Last Updated on Sunday, 11 October 2015, 16:19 by GxMediaEven as the newly-elected government of Trinidad and Tobago contemplates selling off the state-owned media, several veteran media professionals say there is a major role for publicly funded media once they are not manipulated and mismanaged by governments for political reasons.
Addressing the opening of the 8th Biennial Conference of the Association of Caribbean Media Workers (ACM) in Port-of-Spain recently, the Communications Minister of Trinidad and Tobago Maxi Cuffie said a review was being conducted to determine the future of the State media in his country.
While a final decision would be taken after consultations with stakeholders, the minister sent a strong message that government was about to sell out the three television stations, four radio stations, and three cable channels because it no longer makes dollars and sense. “In a contracting economy and with depressed energy prices, this appears untenable. We need to decide whether this is a good use of government resources when each day people are crying for better roads, houses and drainage,” he said. Trinidad and Tobago has 37 radio stations, 10 television stations, three daily newspapers and Social Media
In the interim, he said government was seeking to restore confidence in existing State media by ensuring that they are “devoid of political agendas, propaganda and politicking.”
During a panel discussion on the Future of State Media, panelists argued in favour of retaining the State Media as a public service rather than as a propaganda tool. Secretary General of the Caribbean Broadcasting Union (CBU), Sonia Gill acknowledged that a politicized public service broadcasting system across the region has resulted in “talent flight.”
She recommended that the region’s state-owned media refocus their attention to inform, educate and entertain. She saw the need for government to inject some funds into content and create policies on content delivery across several platforms. “A financially-feasible and relevant state-facilitating media require policy support including direct subsidy of content and possibly some infrastructure, a national digital literacy education initiative and an expertly staffed and appropriately supported policy formulation entity that takes media policy formulation out of the political process and give it the kind of technical support it deserves and can generate,” she said.
Gill said media policy issues should focus on areas such as freedom of expression, universal access, human resource development, relevant content, media access by disabled persons, and well-informed technical guidance on infrastructure.
Veteran Trinidad and Tobago print and broadcast journalist, Tony Fraser stressed that state-owned media rather than government-operated media such as Information Services in that twin-island nation should not be shut down. “It is not up for the picking by any government of the day,” he said, explain the reason for retaining state-owned media. “People have a right to communicate on the medium or media they are paying for,” he said.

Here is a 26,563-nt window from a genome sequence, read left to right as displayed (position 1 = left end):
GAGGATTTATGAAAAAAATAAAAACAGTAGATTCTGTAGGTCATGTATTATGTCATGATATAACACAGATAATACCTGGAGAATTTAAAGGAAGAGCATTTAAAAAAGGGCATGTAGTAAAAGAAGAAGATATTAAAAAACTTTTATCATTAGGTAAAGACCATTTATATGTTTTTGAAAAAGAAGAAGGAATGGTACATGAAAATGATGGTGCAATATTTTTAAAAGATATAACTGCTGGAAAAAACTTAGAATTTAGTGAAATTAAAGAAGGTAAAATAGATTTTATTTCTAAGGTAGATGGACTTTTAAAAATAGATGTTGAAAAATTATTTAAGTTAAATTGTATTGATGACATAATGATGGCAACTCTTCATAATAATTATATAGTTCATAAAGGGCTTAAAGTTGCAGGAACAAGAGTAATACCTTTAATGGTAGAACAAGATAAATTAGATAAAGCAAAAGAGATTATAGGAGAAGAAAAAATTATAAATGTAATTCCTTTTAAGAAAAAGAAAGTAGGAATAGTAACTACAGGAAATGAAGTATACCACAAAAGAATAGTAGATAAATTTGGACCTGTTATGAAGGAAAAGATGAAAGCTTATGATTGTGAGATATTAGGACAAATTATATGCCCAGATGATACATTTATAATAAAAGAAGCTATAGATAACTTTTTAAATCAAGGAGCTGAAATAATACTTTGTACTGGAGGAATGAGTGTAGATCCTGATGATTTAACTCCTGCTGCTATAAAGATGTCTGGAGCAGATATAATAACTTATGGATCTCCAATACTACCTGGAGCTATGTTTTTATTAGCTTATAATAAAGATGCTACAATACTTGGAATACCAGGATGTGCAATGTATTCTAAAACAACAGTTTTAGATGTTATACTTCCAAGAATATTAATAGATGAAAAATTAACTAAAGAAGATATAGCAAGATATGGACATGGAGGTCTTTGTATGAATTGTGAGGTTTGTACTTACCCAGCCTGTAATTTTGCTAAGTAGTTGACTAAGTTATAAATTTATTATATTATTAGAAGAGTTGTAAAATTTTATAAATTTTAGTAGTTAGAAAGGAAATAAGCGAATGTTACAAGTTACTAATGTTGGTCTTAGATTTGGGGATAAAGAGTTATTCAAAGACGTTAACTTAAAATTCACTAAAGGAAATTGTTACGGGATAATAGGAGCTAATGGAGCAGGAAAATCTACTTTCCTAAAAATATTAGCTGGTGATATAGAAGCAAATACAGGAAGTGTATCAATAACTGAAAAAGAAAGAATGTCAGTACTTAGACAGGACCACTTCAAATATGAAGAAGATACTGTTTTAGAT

Fraser expressed concern that few ordinary nationals of Trinidad and Tobago do not see and hear themselves on television and radio. “We have to reflect ourselves and the commercial operations are not going to do that. They have not been established to do that,” he said.
Bemoaning the decline in the quality of radio production over the years, he argued in favour of his own 1981 idea for a the establishment of a Broadcast Authority to maintain and promote standards.
Referring to the TT$90 million annual state media bill, Fraser queried why the government of that oil-rich Caribbean country could not spend TT$20 million on sponsoring quality programmes.
Using Trinidad and Tobago’s recently held elections in which the People’s Partnership lost power, Fraser cautioned against the abuse of the state media. “Governments, who hold on to state-owned media and abuse what is not theirs, it does not help them when the election comes around; the most recent example is the last one,” he said.
Then President of the ACM, Clive Bacchus said the Caribbean was facing a situation of “political party syndrome” in which parties use publicly-funded media to stymie the opposition in the hope of being re-elected. “We have political parties whose reasons for being at the top of that list is to get re-elected so once you are going to have political party-owned media versus taxpayer-owned media, you are going to have political parties running the media to their own advantage- stymie the opposition, dodge questions and to belt out propaganda by the gallon,” he said. He offered a wish-list that could help fix the age-old problem by ensuring that boards are appointed transparently, and established broadcast codes with penalties for certain infractions. “If taxpayers are going to fund the state media, state media must be for taxpayers and if we all are paying taxes the media must reflect the minorities among us, the diversities among us and must be held accountable to taxpayers,” said Bacchus, a Guyana-born broadcast journalist and manager of the privately-owned WINN-FM radio station in the Federation of St. Kitts and Nevis.
Expressing full support for state media, Bacchus said the focus should not be on making the country or government “look good” but should focus on transparency, accountability and efficiency.
Bacchus suggested that news-judgement should not be confined to air conditioned offices but by reaching out to recipients to ascertain what they would like to hear or see and deliver the reports in a timely manner.
The United Nations Educational Scientific and Cultural Organisation (UNESCO) has begun assessing the state of the media in the Caribbean.